The seaside town of Eastbourne, in the lea of Beachy Head, owes much to the philanthropic impulses of Alderman Chisholm Towner. Back in 1920, he decided that the people of the town would benefit from exposure to good art, as well as the bracing sea air of the South Coast. He donated twenty-two paintings to Eastbourne, with the idea that they might form the nucleus of a local gallery. His hopes were soon realised. An eighteenth-century manor house was acquired to house the bequest, which consisted mostly of moralising Victorian narrative pictures by artists such as Frederick Goodall and Henry Dawson – paintings of animals and children, fallen women, romanticised images of gypsy encampments, and the like.
The fledgling gallery opened in 1923. A curator, Arthur Reeves Fowkes, was appointed to oversee the expansion of the collection. Under his leadership, a “Pictures of Sussex” policy was developed. The Corporation of Eastbourne funded the acquisition of paintings of the local landscape, “in order to provide the visitor with a complete review of this beautiful country.” An unrivalled collection of paintings, drawings and watercolours of the Sussex scene was gradually accumulated. Subsequent curators left their own imprint on the gallery. During the 1940s and 1950s, a number of works by the great English painter Walter Richard Sickert entered the collection. In the early 1960s, under the energetic direction of the abstract painter William Gear, the gallery acquired numerous pictures by the more adventurous British painters of the time, including Alan Davie, Roger Hilton, Bryan Winter and Derek Boshier. For a brief period, dedicated followers of fashion saw the Towner as a happening place.
The collection continued quietly to expand during the late twentieth century, thanks in part to several major bequests, including a large donation of works on paper by Eric Ravilious, gifted by the artist’s family in 1982. By the 1990s, it had outgrown the manor house in which it had been originally housed. In 2005, Eastbourne Borough Council approved plans for a new building, to be designed by Rick Mather Architects. Constructed on a generous site in the heart of Eastbourne, the new Towner Art Gallery is a bright and spacious building, with a gleaming white flank wall with curves evoking the snaky clifflines of the nearby Seven Sisters. It has been designed in a restrained and elegant modernist idiom that perhaps owes something to the example of the De La Warr Pavilion in nearby Bexhill-on-Sea – one of the most beautiful modernist buildings erected in Britain in the 1930s, and now itself a gallery of contemporary art. The present curator of the Towner, Matthew Rowe, considers his new building to be a far better example of modern museum design than the comparable Tate St Ives. He is in a good position to judge, having served himself as director at the Tate’s Cornish outpost before taking up his current job.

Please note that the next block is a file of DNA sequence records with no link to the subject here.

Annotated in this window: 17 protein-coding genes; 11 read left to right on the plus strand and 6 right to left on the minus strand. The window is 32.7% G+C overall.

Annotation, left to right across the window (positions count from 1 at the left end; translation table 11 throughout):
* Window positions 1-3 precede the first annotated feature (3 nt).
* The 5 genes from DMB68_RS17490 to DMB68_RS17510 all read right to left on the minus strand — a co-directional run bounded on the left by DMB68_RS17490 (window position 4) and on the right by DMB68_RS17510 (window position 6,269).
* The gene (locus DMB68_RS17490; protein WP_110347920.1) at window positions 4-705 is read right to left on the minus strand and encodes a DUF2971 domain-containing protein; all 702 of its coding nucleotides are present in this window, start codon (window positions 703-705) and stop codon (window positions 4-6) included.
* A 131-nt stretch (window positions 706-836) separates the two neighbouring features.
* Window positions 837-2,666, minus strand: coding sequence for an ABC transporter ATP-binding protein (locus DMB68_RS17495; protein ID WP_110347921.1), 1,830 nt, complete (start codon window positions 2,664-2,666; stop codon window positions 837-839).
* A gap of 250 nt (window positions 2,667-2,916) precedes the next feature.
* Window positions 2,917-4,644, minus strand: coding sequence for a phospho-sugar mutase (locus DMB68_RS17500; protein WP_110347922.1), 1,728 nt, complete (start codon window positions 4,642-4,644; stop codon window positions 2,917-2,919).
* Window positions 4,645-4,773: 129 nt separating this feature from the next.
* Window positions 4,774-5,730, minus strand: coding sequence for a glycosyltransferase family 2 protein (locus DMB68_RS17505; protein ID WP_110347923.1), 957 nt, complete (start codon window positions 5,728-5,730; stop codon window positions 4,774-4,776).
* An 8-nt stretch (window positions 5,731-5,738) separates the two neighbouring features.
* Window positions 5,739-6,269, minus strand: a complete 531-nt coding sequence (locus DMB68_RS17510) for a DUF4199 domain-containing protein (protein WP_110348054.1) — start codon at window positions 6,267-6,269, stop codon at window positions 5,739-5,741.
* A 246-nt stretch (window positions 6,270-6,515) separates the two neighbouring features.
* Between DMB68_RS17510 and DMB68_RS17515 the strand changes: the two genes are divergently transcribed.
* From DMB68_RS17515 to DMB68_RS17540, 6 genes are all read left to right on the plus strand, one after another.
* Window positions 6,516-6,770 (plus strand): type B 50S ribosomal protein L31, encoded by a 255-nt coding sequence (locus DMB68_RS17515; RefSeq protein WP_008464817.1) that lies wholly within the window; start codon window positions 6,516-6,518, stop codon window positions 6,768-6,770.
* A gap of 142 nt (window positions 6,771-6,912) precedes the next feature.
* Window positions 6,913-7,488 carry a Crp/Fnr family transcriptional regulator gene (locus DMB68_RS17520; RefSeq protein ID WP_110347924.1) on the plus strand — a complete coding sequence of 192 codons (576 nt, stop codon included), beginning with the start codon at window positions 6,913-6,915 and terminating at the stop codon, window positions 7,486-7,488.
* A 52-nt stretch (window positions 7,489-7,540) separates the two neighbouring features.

In its newly reincarnated form, the Towner Art Gallery is undoubtedly much more fully equipped than before. Two spacious ground-floor galleries are devoted to work produced as a result of the gallery’s various outreach projects. The first is an Aladdin’s cave of art by children from three local schools, all made in response to works in the Towner’s own permanent collection. The second, entitled “Lost Horizons”, is a rather bleaker show of work created by artists whose specific brief was to go into Eastbourne’s local community and find their subject matter there. Several films and installations allude, variously, to such contemporary issues as drug abuse, violence towards children and social deprivation. There is a faint odour of moral worthiness about the display, but the ambition that underlies it – to make art that connects with the lives of its intended audience – is one of which Alderman Chisholm Towner himself would have approved.
The first floor of the new gallery is devoted to the permanent collection, which will be exhibited in a series of rotating displays. For the reopening, a delicate balance has been struck between old favourites, such as Eric Ravilious, and more recent acquisitions. The legacy of the “Pictures of Sussex” policy can still be sensed in many of the contemporary works: Marine Hugonnier’s beguiling photographic sequence of seascapes, Towards Tomorrow, inspired by the international date line; Wolfgang Tillmans’ vertiginous photograph, End of Land, which shows a girl lying belly-down on the very edge of Beachy Head, gazing at the drop below. There is a strong emphasis, throughout, on art that seeks to capture the experience of land and sea. This seems appropriate to a gallery in Eastbourne, perched as it is in one of Britain’s most beautiful, undulating coastal landscapes.
The new museum also includes a state-of-the-art archive and storage studio, where the bulk of the collection – some 4,000 works in total – is preserved under humidity-controlled conditions. Sliding racks mean that more or less anything can be viewed (by appointment) with relative ease.
The most generous space of all is the exhibition gallery on the top floor, currently occupied by Ivan Navarro’s sinister anthropomorphic neon relief sculptures, based on the Olympic pictograms designed by Otl Aicher in 1972 – neo-Minimalism with a dark political subtext.
Navarro is due to represent Chile at the forthcoming Venice Biennale. His presence would seem to signal the Towner’s determination to play the part of cutting-edge Kunsthalle, as well as maiden-aunt municipal museum. And why not? A million pounds has been pledged by the Art Fund so that the gallery can build up a collection of “”international contemporary art – quite a tidy sum, in the post-credit-crunch art market. There is every chance that the Towner Art Gallery may, once more, become what the Observer declared it to be back in the heady days of 1962 - “the most go-ahead municipal gallery of its size in the country.”